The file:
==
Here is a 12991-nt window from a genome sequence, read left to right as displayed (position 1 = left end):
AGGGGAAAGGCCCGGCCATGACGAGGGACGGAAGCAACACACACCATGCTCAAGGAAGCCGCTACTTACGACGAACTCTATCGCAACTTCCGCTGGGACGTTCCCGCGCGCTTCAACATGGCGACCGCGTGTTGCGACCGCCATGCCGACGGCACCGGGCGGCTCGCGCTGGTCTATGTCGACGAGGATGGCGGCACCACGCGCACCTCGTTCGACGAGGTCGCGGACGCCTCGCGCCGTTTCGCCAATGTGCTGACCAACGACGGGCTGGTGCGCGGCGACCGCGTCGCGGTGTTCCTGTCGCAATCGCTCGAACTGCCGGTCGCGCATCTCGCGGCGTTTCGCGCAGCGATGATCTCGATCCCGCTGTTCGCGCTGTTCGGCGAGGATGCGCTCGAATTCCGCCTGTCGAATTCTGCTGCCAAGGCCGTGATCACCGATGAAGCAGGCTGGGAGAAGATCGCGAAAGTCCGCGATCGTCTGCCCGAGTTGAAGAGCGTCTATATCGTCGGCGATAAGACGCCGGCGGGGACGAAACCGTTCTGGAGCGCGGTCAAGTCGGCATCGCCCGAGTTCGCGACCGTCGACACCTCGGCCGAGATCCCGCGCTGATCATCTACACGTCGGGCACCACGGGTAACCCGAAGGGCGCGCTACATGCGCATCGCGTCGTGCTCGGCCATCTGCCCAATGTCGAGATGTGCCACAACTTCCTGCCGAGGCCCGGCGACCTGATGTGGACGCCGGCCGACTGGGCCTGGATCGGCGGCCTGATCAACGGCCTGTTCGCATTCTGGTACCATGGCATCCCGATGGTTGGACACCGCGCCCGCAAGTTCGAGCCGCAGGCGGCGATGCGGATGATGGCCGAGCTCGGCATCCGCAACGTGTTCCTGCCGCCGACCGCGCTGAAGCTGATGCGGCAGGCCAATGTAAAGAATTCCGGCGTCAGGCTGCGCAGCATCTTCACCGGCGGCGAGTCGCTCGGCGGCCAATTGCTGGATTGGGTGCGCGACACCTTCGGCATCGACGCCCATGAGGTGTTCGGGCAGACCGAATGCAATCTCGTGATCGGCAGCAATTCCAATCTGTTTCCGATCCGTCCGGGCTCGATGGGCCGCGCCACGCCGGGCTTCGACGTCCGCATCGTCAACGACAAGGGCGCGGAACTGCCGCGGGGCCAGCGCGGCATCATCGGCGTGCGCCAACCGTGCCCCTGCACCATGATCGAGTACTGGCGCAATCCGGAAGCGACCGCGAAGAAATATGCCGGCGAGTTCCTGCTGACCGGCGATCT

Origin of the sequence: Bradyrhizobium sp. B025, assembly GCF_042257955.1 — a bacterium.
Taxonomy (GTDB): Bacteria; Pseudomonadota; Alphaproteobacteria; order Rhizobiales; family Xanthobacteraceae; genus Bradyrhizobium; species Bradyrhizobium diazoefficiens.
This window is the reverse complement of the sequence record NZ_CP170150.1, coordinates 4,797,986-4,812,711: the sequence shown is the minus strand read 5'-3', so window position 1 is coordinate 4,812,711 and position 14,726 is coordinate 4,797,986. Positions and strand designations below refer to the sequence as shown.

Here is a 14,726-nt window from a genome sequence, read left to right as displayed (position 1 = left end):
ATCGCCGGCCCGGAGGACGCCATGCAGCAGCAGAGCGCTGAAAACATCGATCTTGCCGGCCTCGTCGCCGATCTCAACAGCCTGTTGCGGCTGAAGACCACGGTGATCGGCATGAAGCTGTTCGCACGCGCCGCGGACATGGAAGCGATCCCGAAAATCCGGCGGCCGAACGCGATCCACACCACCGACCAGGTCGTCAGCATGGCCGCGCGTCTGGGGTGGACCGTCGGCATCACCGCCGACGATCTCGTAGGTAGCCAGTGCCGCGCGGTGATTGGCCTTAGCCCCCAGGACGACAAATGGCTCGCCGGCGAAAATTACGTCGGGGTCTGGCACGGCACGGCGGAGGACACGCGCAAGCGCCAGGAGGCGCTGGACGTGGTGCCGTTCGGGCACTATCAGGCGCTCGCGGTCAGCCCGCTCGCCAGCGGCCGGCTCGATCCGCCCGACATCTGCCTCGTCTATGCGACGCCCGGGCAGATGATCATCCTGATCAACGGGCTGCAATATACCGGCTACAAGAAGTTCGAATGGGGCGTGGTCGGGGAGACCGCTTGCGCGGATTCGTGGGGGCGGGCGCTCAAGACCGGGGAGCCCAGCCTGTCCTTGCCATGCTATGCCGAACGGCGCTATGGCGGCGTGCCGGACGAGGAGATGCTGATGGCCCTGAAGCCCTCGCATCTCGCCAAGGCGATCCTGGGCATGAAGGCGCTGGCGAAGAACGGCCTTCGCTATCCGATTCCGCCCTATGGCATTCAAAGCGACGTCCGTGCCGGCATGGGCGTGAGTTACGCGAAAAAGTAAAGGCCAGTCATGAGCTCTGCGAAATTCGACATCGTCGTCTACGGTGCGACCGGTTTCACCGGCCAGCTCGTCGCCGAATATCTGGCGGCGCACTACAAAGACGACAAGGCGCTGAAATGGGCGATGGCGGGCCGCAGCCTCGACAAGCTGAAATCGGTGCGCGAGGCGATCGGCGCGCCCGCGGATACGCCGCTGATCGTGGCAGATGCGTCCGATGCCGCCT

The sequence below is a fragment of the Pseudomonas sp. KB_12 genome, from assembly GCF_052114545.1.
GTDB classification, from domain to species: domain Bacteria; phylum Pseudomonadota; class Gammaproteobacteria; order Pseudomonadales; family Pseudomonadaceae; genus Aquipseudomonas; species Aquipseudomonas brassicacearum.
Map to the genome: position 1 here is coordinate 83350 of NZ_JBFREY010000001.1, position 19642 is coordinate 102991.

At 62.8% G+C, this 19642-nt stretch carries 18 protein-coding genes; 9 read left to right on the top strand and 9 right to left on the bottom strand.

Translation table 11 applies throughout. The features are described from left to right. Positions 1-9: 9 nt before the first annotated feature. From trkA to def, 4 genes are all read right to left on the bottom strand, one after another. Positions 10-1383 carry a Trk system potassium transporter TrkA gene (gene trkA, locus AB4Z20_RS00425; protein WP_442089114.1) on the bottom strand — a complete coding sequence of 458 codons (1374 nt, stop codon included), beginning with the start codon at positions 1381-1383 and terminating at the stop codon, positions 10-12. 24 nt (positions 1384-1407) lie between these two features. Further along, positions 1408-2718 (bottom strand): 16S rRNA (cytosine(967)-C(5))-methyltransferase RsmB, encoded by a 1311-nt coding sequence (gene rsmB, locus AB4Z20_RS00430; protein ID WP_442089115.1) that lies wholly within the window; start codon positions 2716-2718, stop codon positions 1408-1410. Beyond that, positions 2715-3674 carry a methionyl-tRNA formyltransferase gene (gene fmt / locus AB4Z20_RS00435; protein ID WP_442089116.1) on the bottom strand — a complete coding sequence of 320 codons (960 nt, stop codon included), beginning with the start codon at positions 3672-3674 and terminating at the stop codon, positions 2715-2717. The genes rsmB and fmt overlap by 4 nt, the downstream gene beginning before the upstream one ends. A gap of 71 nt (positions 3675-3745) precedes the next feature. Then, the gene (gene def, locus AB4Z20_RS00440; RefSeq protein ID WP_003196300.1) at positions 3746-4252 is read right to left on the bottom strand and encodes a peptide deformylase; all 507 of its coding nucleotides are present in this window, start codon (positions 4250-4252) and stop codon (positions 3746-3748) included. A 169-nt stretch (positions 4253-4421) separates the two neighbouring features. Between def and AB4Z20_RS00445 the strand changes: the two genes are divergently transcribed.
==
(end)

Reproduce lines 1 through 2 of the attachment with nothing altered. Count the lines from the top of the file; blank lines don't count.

Here is a 12991-nt window from a genome sequence, read left to right as displayed (position 1 = left end):
AGGGGAAAGGCCCGGCCATGACGAGGGACGGAAGCAACACACACCATGCTCAAGGAAGCCGCTACTTACGACGAACTCTATCGCAACTTCCGCTGGGACGTTCCCGCGCGCTTCAACATGGCGACCGCGTGTTGCGACCGCCATGCCGACGGCACCGGGCGGCTCGCGCTGGTCTATGTCGACGAGGATGGCGGCACCACGCGCACCTCGTTCGACGAGGTCGCGGACGCCTCGCGCCGTTTCGCCAATGTGCTGACCAACGACGGGCTGGTGCGCGGCGACCGCGTCGCGGTGTTCCTGTCGCAATCGCTCGAACTGCCGGTCGCGCATCTCGCGGCGTTTCGCGCAGCGATGATCTCGATCCCGCTGTTCGCGCTGTTCGGCGAGGATGCGCTCGAATTCCGCCTGTCGAATTCTGCTGCCAAGGCCGTGATCACCGATGAAGCAGGCTGGGAGAAGATCGCGAAAGTCCGCGATCGTCTGCCCGAGTTGAAGAGCGTCTATATCGTCGGCGATAAGACGCCGGCGGGGACGAAACCGTTCTGGAGCGCGGTCAAGTCGGCATCGCCCGAGTTCGCGACCGTCGACACCTCGGCCGAGATCCCGCGCTGATCATCTACACGTCGGGCACCACGGGTAACCCGAAGGGCGCGCTACATGCGCATCGCGTCGTGCTCGGCCATCTGCCCAATGTCGAGATGTGCCACAACTTCCTGCCGAGGCCCGGCGACCTGATGTGGACGCCGGCCGACTGGGCCTGGATCGGCGGCCTGATCAACGGCCTGTTCGCATTCTGGTACCATGGCATCCCGATGGTTGGACACCGCGCCCGCAAGTTCGAGCCGCAGGCGGCGATGCGGATGATGGCCGAGCTCGGCATCCGCAACGTGTTCCTGCCGCCGACCGCGCTGAAGCTGATGCGGCAGGCCAATGTAAAGAATTCCGGCGTCAGGCTGCGCAGCATCTTCACCGGCGGCGAGTCGCTCGGCGGCCAATTGCTGGATTGGGTGCGCGACACCTTCGGCATCGACGCCCATGAGGTGTTCGGGCAGACCGAATGCAATCTCGTGATCGGCAGCAATTCCAATCTGTTTCCGATCCGTCCGGGCTCGATGGGCCGCGCCACGCCGGGCTTCGACGTCCGCATCGTCAACGACAAGGGCGCGGAACTGCCGCGGGGCCAGCGCGGCATCATCGGCGTGCGCCAACCGTGCCCCTGCACCATGATCGAGTACTGGCGCAATCCGGAAGCGACCGCGAAGAAATATGCCGGCGAGTTCCTGCTGACCGGCGATCT